About 5% of our property consists of hillside forests as pictured here. The hills are located on the western side of our property and constitute the historic western bank of the East Fork River. The trees and plants that grow on hillsides. In addition to providing a different ecosystem and visual backdrop for our prairie areas, the wooded hillside provide habitat for a diverse variety of birds and animals. These hillsides have been taken over in some places by honeysuckle. Our volunteers are currently working to implement a long range management plan to remove these invasive species and replace them with native understory trees such as dogwood and red bud trees.
Valley View has about 35 acres of wooded streamside forest shown above. These thick woods boarder the East Fork River and are lined with deer trails and walking trails that lead from our Prairie to the East Fork. These woods provide habitat to reptiles, amphibians and a broad variety of birds and animals. Among other animals, these woods have been home to a family of beavers that have cut down trees as big as 24 inches in diameter. Follow the link below to learn more about the importance of streamside forests such as those on our property to removing contaminants from runoff and river waters and converting them to important nutrients in the soils and trees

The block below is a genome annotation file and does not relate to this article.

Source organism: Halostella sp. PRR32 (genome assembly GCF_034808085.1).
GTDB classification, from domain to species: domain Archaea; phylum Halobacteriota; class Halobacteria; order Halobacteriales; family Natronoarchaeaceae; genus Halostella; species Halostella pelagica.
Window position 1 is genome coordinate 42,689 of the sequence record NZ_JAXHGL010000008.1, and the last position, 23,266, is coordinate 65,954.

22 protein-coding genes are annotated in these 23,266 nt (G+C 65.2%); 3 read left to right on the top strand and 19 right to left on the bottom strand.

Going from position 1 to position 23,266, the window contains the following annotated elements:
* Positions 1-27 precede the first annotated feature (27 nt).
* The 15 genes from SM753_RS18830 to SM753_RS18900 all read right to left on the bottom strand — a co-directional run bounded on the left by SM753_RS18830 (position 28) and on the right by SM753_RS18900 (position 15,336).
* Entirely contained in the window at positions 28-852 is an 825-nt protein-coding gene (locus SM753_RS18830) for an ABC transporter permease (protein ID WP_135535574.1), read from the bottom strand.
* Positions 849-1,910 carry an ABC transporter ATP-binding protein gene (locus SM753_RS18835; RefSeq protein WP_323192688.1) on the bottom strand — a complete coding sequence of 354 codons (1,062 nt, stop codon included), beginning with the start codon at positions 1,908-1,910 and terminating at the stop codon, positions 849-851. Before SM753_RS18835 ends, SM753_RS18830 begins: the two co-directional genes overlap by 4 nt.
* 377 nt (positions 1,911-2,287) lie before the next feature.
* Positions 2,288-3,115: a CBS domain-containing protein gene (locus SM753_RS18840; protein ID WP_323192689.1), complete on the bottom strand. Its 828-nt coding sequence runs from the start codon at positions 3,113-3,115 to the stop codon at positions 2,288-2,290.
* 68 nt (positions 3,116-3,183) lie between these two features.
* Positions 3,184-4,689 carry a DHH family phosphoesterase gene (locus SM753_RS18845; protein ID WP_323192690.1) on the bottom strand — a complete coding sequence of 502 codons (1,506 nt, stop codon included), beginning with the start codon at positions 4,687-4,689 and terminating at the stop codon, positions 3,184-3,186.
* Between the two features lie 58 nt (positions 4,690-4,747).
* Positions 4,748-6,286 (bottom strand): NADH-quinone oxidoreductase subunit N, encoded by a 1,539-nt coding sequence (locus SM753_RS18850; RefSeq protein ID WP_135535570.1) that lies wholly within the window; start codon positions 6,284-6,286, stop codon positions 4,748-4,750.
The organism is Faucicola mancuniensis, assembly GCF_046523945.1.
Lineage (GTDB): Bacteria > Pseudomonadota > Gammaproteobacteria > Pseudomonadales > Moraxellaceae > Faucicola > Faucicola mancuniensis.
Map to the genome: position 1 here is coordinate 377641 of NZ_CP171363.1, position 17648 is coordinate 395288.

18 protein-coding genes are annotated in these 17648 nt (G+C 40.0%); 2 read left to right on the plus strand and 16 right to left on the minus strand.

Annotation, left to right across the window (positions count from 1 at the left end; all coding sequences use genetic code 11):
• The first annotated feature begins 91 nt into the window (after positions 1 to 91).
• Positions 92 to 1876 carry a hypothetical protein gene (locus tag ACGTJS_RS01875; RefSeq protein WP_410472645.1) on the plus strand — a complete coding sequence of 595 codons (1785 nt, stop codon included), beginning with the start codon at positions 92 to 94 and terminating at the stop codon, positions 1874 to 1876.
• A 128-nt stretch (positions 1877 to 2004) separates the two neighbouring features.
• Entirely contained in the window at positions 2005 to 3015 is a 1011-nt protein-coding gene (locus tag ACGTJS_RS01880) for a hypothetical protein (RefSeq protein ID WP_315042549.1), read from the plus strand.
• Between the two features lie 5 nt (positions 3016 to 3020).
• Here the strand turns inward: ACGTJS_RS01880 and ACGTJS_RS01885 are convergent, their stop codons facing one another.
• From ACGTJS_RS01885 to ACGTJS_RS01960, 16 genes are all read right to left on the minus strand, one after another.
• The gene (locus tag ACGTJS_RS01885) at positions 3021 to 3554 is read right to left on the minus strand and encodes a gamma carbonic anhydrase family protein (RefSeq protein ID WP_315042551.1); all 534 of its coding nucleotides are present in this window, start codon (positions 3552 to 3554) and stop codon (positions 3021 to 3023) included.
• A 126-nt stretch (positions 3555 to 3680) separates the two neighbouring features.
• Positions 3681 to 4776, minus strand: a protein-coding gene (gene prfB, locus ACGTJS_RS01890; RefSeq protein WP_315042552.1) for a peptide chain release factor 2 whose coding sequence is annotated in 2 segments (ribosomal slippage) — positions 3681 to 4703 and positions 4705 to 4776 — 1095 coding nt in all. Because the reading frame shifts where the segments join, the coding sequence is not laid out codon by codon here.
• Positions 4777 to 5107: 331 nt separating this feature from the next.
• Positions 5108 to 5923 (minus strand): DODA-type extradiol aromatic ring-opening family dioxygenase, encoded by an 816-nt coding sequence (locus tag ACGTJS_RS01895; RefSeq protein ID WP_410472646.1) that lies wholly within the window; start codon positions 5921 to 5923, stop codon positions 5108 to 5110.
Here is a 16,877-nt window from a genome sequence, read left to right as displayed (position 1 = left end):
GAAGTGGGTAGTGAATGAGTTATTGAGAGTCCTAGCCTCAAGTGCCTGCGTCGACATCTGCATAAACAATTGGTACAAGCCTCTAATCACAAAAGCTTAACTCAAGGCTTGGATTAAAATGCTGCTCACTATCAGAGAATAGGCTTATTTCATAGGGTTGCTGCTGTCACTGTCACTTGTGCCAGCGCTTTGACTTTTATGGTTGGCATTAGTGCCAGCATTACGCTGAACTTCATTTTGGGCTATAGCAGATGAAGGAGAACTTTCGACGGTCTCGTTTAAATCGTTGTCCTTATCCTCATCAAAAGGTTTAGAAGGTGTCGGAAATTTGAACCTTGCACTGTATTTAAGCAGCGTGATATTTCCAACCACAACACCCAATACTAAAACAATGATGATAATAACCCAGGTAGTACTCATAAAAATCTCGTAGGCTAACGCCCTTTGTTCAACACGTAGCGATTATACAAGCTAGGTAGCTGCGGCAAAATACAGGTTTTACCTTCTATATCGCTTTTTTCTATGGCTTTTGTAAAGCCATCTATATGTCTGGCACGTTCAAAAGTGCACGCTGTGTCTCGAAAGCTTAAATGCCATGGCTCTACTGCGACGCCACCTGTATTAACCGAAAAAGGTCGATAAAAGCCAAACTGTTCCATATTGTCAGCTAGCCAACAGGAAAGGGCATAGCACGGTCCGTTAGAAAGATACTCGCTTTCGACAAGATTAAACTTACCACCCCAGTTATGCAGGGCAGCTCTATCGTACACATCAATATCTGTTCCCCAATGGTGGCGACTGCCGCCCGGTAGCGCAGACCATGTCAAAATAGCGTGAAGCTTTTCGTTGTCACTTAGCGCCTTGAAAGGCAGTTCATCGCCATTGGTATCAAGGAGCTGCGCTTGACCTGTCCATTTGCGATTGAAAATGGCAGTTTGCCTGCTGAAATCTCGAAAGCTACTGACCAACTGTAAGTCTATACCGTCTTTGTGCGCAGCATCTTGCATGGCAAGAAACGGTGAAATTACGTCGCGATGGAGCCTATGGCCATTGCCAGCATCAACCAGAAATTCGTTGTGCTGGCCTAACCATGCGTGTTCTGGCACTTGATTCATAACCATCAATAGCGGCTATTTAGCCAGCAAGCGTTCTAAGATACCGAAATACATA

This historic tree is located just off the Valley View property. This massive sycamore tree has a trunk that measures more than 6.5 feet in diameter and has a canopy that is nearly 150 feet across. It is believed to be 400 to 600 years old. It now sits behind Pattison Elementary School. The Craver and Laudeman family farm property line ran near the tree and these families marveled, played and gathered at the tree for generations. When Pattison Elementary was being built, these families and Valley View representatives brought the tree to the attention of the school board. as Initial plans called for the tree to be cut down to make way for a parking lot. The school board moved the building away from the tree. Scouts and other volunteers have since cleared the brush away from the tree so it could be used as a gathering place.